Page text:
Berries Blue: Growing Blueberries and Honeyberries
Apart from bearing beautiful blue fruit, many of these delicious berries offer a long season of interest, boasting attractive flowers and foliage, and fiery fall colors.
Healthy blueberries are the perfect fruit for a small garden or patio, providing a wealth of interest. In the spring, plants bear a profusion of tiny white flowers, followed by the blue summer berries, and, in some varieties, fiery scarlet autumn foliage. Grow blueberries in pots of soil-based ericaceous compost, and water using rainwater from a water barrel—only use tap water as a last resort during periods of drought.
While growing, give them a dose of balanced feed formulated for acid-loving plants every two weeks, and place pots in full sun or partial shade. Select a plant from the many varieties available that is naturally compact and suited to a pot. Some are not self-pollinating, so you will need to buy two plants. In a large pot, you could team them with cranberries, which like the same ericaceous growing conditions and will extend the fruiting season until fall.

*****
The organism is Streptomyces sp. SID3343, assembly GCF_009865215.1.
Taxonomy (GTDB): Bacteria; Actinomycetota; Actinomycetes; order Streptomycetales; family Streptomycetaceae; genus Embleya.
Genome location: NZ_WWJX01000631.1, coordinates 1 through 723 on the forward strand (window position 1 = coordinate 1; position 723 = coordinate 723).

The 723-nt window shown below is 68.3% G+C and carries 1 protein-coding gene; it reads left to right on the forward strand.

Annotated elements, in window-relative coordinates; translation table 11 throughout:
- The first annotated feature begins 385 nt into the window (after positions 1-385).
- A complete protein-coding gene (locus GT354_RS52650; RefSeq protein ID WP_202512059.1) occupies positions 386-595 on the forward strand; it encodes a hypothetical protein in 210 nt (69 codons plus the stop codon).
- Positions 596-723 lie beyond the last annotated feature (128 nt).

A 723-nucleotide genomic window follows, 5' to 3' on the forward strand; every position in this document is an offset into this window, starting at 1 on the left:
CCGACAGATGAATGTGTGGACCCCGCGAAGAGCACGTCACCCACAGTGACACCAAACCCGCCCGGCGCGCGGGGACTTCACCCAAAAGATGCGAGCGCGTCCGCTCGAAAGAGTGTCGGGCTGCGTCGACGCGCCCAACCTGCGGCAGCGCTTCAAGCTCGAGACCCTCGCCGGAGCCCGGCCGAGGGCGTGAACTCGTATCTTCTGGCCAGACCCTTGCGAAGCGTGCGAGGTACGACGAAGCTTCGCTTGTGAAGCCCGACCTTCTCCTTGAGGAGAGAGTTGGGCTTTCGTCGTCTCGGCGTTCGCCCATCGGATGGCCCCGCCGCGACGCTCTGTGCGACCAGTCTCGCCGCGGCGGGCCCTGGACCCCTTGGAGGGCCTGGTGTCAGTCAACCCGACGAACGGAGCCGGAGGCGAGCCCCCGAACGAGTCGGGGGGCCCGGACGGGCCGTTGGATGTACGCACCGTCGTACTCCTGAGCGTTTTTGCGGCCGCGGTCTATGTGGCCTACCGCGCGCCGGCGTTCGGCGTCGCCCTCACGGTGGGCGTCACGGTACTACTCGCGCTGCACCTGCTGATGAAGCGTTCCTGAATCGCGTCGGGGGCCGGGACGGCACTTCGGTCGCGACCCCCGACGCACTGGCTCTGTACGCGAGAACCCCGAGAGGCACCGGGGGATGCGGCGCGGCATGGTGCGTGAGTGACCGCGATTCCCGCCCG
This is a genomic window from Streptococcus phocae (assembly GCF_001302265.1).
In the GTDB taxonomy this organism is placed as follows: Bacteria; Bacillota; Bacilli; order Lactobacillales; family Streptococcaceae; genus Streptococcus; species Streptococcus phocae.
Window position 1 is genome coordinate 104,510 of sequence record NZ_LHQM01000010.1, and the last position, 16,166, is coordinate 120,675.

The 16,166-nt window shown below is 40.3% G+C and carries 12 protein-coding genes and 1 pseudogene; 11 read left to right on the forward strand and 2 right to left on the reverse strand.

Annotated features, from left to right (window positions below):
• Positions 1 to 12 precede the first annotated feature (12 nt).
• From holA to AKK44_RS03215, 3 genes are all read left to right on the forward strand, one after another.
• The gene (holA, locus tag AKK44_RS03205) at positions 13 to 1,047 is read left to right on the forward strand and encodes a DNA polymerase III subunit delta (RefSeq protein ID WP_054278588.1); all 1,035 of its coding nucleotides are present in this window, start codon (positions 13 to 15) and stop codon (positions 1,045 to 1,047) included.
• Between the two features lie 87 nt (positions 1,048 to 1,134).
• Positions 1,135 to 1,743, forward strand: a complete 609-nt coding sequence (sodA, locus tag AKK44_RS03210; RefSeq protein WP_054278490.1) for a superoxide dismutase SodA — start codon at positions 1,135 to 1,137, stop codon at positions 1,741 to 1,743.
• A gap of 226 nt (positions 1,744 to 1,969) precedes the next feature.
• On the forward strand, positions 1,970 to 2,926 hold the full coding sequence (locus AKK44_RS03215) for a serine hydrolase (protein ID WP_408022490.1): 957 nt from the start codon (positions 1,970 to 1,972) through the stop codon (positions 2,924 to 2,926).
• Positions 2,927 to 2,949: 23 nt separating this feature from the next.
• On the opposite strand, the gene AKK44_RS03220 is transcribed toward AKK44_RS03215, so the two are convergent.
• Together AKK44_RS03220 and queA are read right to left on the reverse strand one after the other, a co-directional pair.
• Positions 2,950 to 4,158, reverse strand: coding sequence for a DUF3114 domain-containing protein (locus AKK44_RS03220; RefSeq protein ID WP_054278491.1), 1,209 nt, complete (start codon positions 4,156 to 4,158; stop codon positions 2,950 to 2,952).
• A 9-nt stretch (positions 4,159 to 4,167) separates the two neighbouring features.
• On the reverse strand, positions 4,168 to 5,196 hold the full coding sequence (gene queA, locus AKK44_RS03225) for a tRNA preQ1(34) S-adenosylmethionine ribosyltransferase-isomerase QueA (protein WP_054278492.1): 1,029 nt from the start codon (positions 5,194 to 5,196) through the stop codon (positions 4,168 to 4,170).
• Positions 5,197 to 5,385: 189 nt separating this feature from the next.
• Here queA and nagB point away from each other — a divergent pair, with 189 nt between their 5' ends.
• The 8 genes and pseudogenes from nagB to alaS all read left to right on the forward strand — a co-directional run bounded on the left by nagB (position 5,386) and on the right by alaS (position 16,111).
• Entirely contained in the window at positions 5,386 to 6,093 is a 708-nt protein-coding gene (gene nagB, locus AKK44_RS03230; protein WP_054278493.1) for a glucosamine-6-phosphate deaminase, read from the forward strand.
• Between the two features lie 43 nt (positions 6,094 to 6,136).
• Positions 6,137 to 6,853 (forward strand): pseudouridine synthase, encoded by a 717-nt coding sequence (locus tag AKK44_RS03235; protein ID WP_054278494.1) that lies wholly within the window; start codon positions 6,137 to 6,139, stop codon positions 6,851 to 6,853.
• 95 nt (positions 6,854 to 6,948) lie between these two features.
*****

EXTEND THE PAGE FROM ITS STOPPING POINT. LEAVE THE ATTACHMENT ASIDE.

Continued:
Native to Siberia, honeyberry plants are extremely hardy. They are grown for their large fruits that look and taste like blueberries, and the best results are achieved by growing two plants together. Honeyberries also do well in pots of soil-based compost, and you can use water straight from the tap.
Apply a slow-release granular feed in the spring, and tomato fertilizer every two weeks after the flowers appear.
Tip: Berries are best eaten fresh or cooked in desserts. However, berries will keep fresh for several weeks in the refrigerator. Place them in a single layer in a storage container, ensuring that they do not rest on top of one another or the weight could cause bruising and result in rotting. If you end up with a glut, berries can also be frozen.